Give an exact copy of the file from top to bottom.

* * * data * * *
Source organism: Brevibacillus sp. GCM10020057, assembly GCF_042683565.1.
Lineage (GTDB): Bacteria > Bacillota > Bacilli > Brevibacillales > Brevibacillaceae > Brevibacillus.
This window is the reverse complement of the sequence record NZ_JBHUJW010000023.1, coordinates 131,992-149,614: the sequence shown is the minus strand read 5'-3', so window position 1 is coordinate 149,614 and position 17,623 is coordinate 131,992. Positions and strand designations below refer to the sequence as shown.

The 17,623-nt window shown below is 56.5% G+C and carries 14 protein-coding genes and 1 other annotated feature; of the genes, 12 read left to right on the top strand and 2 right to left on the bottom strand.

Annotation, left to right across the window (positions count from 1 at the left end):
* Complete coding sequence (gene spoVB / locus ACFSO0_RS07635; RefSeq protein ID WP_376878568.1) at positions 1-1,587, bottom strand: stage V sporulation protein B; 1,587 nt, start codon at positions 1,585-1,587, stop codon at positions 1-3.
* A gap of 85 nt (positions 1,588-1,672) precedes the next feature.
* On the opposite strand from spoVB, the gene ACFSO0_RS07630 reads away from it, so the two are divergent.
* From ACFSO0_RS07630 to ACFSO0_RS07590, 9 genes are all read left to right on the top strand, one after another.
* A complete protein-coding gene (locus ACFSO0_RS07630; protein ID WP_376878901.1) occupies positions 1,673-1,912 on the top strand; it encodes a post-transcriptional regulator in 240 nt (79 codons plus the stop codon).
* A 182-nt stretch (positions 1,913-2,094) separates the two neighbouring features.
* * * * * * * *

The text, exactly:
Source organism: Brevibacillus sp. GCM10020057, assembly GCF_042683565.1.
Lineage (GTDB): Bacteria > Bacillota > Bacilli > Brevibacillales > Brevibacillaceae > Brevibacillus.
This window is the reverse complement of the sequence record NZ_JBHUJW010000023.1, coordinates 131,992-149,614: the sequence shown is the minus strand read 5'-3', so window position 1 is coordinate 149,614 and position 17,623 is coordinate 131,992. Positions and strand designations below refer to the sequence as shown.

The 17,623-nt window shown below is 56.5% G+C and carries 14 protein-coding genes and 1 other annotated feature; of the genes, 12 read left to right on the top strand and 2 right to left on the bottom strand.

Annotation, left to right across the window (positions count from 1 at the left end):
* Complete coding sequence (gene spoVB / locus ACFSO0_RS07635; RefSeq protein ID WP_376878568.1) at positions 1-1,587, bottom strand: stage V sporulation protein B; 1,587 nt, start codon at positions 1,585-1,587, stop codon at positions 1-3.
* A gap of 85 nt (positions 1,588-1,672) precedes the next feature.
* On the opposite strand from spoVB, the gene ACFSO0_RS07630 reads away from it, so the two are divergent.
* From ACFSO0_RS07630 to ACFSO0_RS07590, 9 genes are all read left to right on the top strand, one after another.
* A complete protein-coding gene (locus ACFSO0_RS07630; protein ID WP_376878901.1) occupies positions 1,673-1,912 on the top strand; it encodes a post-transcriptional regulator in 240 nt (79 codons plus the stop codon).
* A 182-nt stretch (positions 1,913-2,094) separates the two neighbouring features.